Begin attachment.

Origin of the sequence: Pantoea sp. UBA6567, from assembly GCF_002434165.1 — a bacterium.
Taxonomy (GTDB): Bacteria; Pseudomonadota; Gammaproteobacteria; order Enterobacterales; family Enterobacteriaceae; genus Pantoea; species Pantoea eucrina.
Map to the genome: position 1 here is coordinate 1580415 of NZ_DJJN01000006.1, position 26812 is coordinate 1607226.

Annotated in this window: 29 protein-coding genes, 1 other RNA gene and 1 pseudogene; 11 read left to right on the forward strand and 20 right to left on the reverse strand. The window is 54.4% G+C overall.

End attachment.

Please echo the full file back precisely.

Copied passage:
Origin of the sequence: Pantoea sp. UBA6567, from assembly GCF_002434165.1 — a bacterium.
Taxonomy (GTDB): Bacteria; Pseudomonadota; Gammaproteobacteria; order Enterobacterales; family Enterobacteriaceae; genus Pantoea; species Pantoea eucrina.
Map to the genome: position 1 here is coordinate 1580415 of NZ_DJJN01000006.1, position 26812 is coordinate 1607226.

Annotated in this window: 29 protein-coding genes, 1 other RNA gene and 1 pseudogene; 11 read left to right on the forward strand and 20 right to left on the reverse strand. The window is 54.4% G+C overall.